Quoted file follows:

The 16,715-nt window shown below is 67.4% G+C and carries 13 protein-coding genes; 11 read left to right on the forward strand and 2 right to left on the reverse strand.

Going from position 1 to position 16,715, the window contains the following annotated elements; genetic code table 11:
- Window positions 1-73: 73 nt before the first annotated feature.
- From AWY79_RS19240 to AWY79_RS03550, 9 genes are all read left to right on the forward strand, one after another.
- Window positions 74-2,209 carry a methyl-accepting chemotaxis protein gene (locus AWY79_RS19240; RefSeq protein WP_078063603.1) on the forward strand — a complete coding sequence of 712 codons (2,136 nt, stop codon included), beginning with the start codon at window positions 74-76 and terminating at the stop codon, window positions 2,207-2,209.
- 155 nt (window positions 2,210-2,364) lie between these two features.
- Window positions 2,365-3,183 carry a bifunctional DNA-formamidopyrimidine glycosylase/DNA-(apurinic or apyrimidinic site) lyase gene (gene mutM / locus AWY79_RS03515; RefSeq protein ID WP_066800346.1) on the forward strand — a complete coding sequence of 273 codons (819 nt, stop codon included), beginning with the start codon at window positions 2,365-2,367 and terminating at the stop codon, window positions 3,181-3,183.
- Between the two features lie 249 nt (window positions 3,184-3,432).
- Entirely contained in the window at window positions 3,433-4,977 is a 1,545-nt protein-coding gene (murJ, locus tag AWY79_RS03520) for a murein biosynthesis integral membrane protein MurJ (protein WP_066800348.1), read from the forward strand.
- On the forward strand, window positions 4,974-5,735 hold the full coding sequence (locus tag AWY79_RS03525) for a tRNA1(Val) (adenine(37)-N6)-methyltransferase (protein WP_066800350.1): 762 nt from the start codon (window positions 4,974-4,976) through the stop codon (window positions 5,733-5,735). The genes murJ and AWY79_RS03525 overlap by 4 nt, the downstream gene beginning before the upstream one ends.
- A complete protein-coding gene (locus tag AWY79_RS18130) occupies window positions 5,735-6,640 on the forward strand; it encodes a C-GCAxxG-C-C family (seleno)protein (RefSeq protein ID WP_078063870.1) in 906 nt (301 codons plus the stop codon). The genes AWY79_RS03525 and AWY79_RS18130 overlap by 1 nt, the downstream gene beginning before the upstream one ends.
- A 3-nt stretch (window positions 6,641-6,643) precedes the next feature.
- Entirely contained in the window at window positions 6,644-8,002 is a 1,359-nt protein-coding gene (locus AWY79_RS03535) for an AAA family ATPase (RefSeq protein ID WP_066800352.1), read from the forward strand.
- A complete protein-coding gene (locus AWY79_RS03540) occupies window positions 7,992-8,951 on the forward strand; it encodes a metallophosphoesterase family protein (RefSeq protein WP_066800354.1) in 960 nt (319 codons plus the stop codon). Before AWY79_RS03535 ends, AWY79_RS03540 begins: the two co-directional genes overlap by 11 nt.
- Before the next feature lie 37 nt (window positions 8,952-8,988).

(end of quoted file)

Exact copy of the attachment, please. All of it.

The 16,715-nt window shown below is 67.4% G+C and carries 13 protein-coding genes; 11 read left to right on the forward strand and 2 right to left on the reverse strand.

Going from position 1 to position 16,715, the window contains the following annotated elements; genetic code table 11:
- Window positions 1-73: 73 nt before the first annotated feature.
- From AWY79_RS19240 to AWY79_RS03550, 9 genes are all read left to right on the forward strand, one after another.
- Window positions 74-2,209 carry a methyl-accepting chemotaxis protein gene (locus AWY79_RS19240; RefSeq protein WP_078063603.1) on the forward strand — a complete coding sequence of 712 codons (2,136 nt, stop codon included), beginning with the start codon at window positions 74-76 and terminating at the stop codon, window positions 2,207-2,209.
- 155 nt (window positions 2,210-2,364) lie between these two features.
- Window positions 2,365-3,183 carry a bifunctional DNA-formamidopyrimidine glycosylase/DNA-(apurinic or apyrimidinic site) lyase gene (gene mutM / locus AWY79_RS03515; RefSeq protein ID WP_066800346.1) on the forward strand — a complete coding sequence of 273 codons (819 nt, stop codon included), beginning with the start codon at window positions 2,365-2,367 and terminating at the stop codon, window positions 3,181-3,183.
- Between the two features lie 249 nt (window positions 3,184-3,432).
- Entirely contained in the window at window positions 3,433-4,977 is a 1,545-nt protein-coding gene (murJ, locus tag AWY79_RS03520) for a murein biosynthesis integral membrane protein MurJ (protein WP_066800348.1), read from the forward strand.
- On the forward strand, window positions 4,974-5,735 hold the full coding sequence (locus tag AWY79_RS03525) for a tRNA1(Val) (adenine(37)-N6)-methyltransferase (protein WP_066800350.1): 762 nt from the start codon (window positions 4,974-4,976) through the stop codon (window positions 5,733-5,735). The genes murJ and AWY79_RS03525 overlap by 4 nt, the downstream gene beginning before the upstream one ends.
- A complete protein-coding gene (locus tag AWY79_RS18130) occupies window positions 5,735-6,640 on the forward strand; it encodes a C-GCAxxG-C-C family (seleno)protein (RefSeq protein ID WP_078063870.1) in 906 nt (301 codons plus the stop codon). The genes AWY79_RS03525 and AWY79_RS18130 overlap by 1 nt, the downstream gene beginning before the upstream one ends.
- A 3-nt stretch (window positions 6,641-6,643) precedes the next feature.
- Entirely contained in the window at window positions 6,644-8,002 is a 1,359-nt protein-coding gene (locus AWY79_RS03535) for an AAA family ATPase (RefSeq protein ID WP_066800352.1), read from the forward strand.
- A complete protein-coding gene (locus AWY79_RS03540) occupies window positions 7,992-8,951 on the forward strand; it encodes a metallophosphoesterase family protein (RefSeq protein WP_066800354.1) in 960 nt (319 codons plus the stop codon). Before AWY79_RS03535 ends, AWY79_RS03540 begins: the two co-directional genes overlap by 11 nt.
- Before the next feature lie 37 nt (window positions 8,952-8,988).